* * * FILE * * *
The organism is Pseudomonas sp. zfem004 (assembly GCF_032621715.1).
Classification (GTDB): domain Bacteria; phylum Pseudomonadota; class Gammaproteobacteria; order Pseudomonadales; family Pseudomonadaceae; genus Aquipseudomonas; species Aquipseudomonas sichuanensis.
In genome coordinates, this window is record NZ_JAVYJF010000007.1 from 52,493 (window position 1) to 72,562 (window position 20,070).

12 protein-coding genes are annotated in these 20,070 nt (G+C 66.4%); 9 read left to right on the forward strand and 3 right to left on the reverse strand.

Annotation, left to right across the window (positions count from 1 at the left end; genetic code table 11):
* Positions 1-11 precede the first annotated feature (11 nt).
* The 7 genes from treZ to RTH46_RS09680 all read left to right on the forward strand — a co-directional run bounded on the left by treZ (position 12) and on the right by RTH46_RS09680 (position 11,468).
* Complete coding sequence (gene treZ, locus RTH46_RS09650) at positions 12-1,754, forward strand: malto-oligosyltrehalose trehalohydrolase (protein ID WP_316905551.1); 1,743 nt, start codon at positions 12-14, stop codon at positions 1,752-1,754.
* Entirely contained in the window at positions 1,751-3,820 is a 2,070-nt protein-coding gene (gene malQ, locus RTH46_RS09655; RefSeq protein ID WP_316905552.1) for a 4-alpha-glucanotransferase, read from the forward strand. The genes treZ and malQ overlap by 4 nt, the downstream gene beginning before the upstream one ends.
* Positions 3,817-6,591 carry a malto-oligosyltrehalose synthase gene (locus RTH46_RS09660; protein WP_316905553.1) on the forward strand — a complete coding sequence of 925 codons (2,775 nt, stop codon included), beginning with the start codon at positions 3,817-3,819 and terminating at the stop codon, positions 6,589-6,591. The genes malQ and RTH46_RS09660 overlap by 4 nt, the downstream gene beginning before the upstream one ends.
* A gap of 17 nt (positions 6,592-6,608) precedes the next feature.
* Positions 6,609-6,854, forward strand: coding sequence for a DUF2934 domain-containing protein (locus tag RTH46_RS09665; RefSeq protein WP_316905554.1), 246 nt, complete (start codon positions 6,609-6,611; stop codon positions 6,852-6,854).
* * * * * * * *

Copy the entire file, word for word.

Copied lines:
The organism is Pseudomonas sp. zfem004 (assembly GCF_032621715.1).
Classification (GTDB): domain Bacteria; phylum Pseudomonadota; class Gammaproteobacteria; order Pseudomonadales; family Pseudomonadaceae; genus Aquipseudomonas; species Aquipseudomonas sichuanensis.
In genome coordinates, this window is record NZ_JAVYJF010000007.1 from 52,493 (window position 1) to 72,562 (window position 20,070).

12 protein-coding genes are annotated in these 20,070 nt (G+C 66.4%); 9 read left to right on the forward strand and 3 right to left on the reverse strand.

Annotation, left to right across the window (positions count from 1 at the left end; genetic code table 11):
* Positions 1-11 precede the first annotated feature (11 nt).
* The 7 genes from treZ to RTH46_RS09680 all read left to right on the forward strand — a co-directional run bounded on the left by treZ (position 12) and on the right by RTH46_RS09680 (position 11,468).
* Complete coding sequence (gene treZ, locus RTH46_RS09650) at positions 12-1,754, forward strand: malto-oligosyltrehalose trehalohydrolase (protein ID WP_316905551.1); 1,743 nt, start codon at positions 12-14, stop codon at positions 1,752-1,754.
* Entirely contained in the window at positions 1,751-3,820 is a 2,070-nt protein-coding gene (gene malQ, locus RTH46_RS09655; RefSeq protein ID WP_316905552.1) for a 4-alpha-glucanotransferase, read from the forward strand. The genes treZ and malQ overlap by 4 nt, the downstream gene beginning before the upstream one ends.
* Positions 3,817-6,591 carry a malto-oligosyltrehalose synthase gene (locus RTH46_RS09660; protein WP_316905553.1) on the forward strand — a complete coding sequence of 925 codons (2,775 nt, stop codon included), beginning with the start codon at positions 3,817-3,819 and terminating at the stop codon, positions 6,589-6,591. The genes malQ and RTH46_RS09660 overlap by 4 nt, the downstream gene beginning before the upstream one ends.
* A gap of 17 nt (positions 6,592-6,608) precedes the next feature.
* Positions 6,609-6,854, forward strand: coding sequence for a DUF2934 domain-containing protein (locus tag RTH46_RS09665; RefSeq protein WP_316905554.1), 246 nt, complete (start codon positions 6,609-6,611; stop codon positions 6,852-6,854).